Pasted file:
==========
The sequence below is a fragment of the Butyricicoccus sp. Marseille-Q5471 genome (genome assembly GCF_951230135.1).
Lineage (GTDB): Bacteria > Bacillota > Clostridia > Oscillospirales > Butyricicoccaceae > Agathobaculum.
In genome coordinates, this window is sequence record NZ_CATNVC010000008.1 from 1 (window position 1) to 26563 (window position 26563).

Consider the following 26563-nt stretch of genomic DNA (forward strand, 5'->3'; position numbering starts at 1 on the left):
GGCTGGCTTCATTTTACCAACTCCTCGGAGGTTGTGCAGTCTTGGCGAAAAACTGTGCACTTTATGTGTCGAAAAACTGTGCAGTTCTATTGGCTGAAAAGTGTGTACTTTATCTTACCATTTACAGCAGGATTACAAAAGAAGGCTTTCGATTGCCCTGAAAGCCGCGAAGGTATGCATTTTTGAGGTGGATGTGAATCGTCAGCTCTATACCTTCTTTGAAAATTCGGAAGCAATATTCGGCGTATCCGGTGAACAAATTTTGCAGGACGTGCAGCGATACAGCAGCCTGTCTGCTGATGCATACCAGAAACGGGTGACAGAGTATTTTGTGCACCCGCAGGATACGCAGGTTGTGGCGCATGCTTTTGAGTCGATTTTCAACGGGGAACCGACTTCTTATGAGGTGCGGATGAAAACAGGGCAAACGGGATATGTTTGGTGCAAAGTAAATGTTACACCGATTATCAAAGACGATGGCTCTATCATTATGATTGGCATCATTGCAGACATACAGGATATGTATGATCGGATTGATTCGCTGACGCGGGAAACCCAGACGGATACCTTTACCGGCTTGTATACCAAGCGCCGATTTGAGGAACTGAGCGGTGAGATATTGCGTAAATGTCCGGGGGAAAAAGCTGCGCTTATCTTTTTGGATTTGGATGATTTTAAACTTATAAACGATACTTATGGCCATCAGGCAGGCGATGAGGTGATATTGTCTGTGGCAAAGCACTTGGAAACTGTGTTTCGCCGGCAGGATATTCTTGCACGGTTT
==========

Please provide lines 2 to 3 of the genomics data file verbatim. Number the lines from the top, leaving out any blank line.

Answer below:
Lineage (GTDB): Bacteria > Bacillota > Clostridia > Oscillospirales > Butyricicoccaceae > Agathobaculum.
In genome coordinates, this window is sequence record NZ_CATNVC010000008.1 from 1 (window position 1) to 26563 (window position 26563).